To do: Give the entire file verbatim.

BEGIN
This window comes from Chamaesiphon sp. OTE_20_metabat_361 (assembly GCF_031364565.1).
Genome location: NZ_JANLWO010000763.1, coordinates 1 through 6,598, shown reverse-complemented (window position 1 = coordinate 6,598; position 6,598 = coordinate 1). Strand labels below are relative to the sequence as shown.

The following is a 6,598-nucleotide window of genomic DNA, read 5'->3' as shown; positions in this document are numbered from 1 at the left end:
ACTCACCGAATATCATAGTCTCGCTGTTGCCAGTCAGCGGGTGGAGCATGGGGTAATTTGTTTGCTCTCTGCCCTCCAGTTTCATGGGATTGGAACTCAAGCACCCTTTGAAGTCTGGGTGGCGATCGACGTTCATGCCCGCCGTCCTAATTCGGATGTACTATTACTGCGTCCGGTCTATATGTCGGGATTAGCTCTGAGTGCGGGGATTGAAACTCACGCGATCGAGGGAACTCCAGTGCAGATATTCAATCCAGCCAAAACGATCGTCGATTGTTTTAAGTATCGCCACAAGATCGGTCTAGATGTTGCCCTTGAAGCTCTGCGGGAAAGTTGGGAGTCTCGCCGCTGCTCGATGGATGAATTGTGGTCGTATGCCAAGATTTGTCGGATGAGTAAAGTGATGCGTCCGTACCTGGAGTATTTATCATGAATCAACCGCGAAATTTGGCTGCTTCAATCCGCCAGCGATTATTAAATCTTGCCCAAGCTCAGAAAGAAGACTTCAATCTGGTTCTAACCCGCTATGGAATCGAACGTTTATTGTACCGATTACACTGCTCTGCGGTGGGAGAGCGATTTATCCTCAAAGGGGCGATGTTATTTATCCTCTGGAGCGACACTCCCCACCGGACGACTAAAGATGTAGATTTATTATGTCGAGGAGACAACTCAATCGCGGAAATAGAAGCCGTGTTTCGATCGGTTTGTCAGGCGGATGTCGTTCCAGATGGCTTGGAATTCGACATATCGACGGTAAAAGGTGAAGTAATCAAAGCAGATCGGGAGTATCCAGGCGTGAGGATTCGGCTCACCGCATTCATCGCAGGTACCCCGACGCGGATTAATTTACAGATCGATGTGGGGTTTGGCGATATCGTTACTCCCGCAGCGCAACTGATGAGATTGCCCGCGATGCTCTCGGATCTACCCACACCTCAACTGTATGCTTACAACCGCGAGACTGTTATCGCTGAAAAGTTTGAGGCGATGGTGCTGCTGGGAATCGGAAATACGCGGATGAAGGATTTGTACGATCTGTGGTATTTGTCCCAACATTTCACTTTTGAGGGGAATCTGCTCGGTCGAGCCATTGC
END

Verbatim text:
This window comes from Chamaesiphon sp. OTE_20_metabat_361 (assembly GCF_031364565.1).
Genome location: NZ_JANLWO010000763.1, coordinates 1 through 6,598, shown reverse-complemented (window position 1 = coordinate 6,598; position 6,598 = coordinate 1). Strand labels below are relative to the sequence as shown.

The following is a 6,598-nucleotide window of genomic DNA, read 5'->3' as shown; positions in this document are numbered from 1 at the left end:
ACTCACCGAATATCATAGTCTCGCTGTTGCCAGTCAGCGGGTGGAGCATGGGGTAATTTGTTTGCTCTCTGCCCTCCAGTTTCATGGGATTGGAACTCAAGCACCCTTTGAAGTCTGGGTGGCGATCGACGTTCATGCCCGCCGTCCTAATTCGGATGTACTATTACTGCGTCCGGTCTATATGTCGGGATTAGCTCTGAGTGCGGGGATTGAAACTCACGCGATCGAGGGAACTCCAGTGCAGATATTCAATCCAGCCAAAACGATCGTCGATTGTTTTAAGTATCGCCACAAGATCGGTCTAGATGTTGCCCTTGAAGCTCTGCGGGAAAGTTGGGAGTCTCGCCGCTGCTCGATGGATGAATTGTGGTCGTATGCCAAGATTTGTCGGATGAGTAAAGTGATGCGTCCGTACCTGGAGTATTTATCATGAATCAACCGCGAAATTTGGCTGCTTCAATCCGCCAGCGATTATTAAATCTTGCCCAAGCTCAGAAAGAAGACTTCAATCTGGTTCTAACCCGCTATGGAATCGAACGTTTATTGTACCGATTACACTGCTCTGCGGTGGGAGAGCGATTTATCCTCAAAGGGGCGATGTTATTTATCCTCTGGAGCGACACTCCCCACCGGACGACTAAAGATGTAGATTTATTATGTCGAGGAGACAACTCAATCGCGGAAATAGAAGCCGTGTTTCGATCGGTTTGTCAGGCGGATGTCGTTCCAGATGGCTTGGAATTCGACATATCGACGGTAAAAGGTGAAGTAATCAAAGCAGATCGGGAGTATCCAGGCGTGAGGATTCGGCTCACCGCATTCATCGCAGGTACCCCGACGCGGATTAATTTACAGATCGATGTGGGGTTTGGCGATATCGTTACTCCCGCAGCGCAACTGATGAGATTGCCCGCGATGCTCTCGGATCTACCCACACCTCAACTGTATGCTTACAACCGCGAGACTGTTATCGCTGAAAAGTTTGAGGCGATGGTGCTGCTGGGAATCGGAAATACGCGGATGAAGGATTTGTACGATCTGTGGTATTTGTCCCAACATTTCACTTTTGAGGGGAATCTGCTCGGTCGAGCCATTGC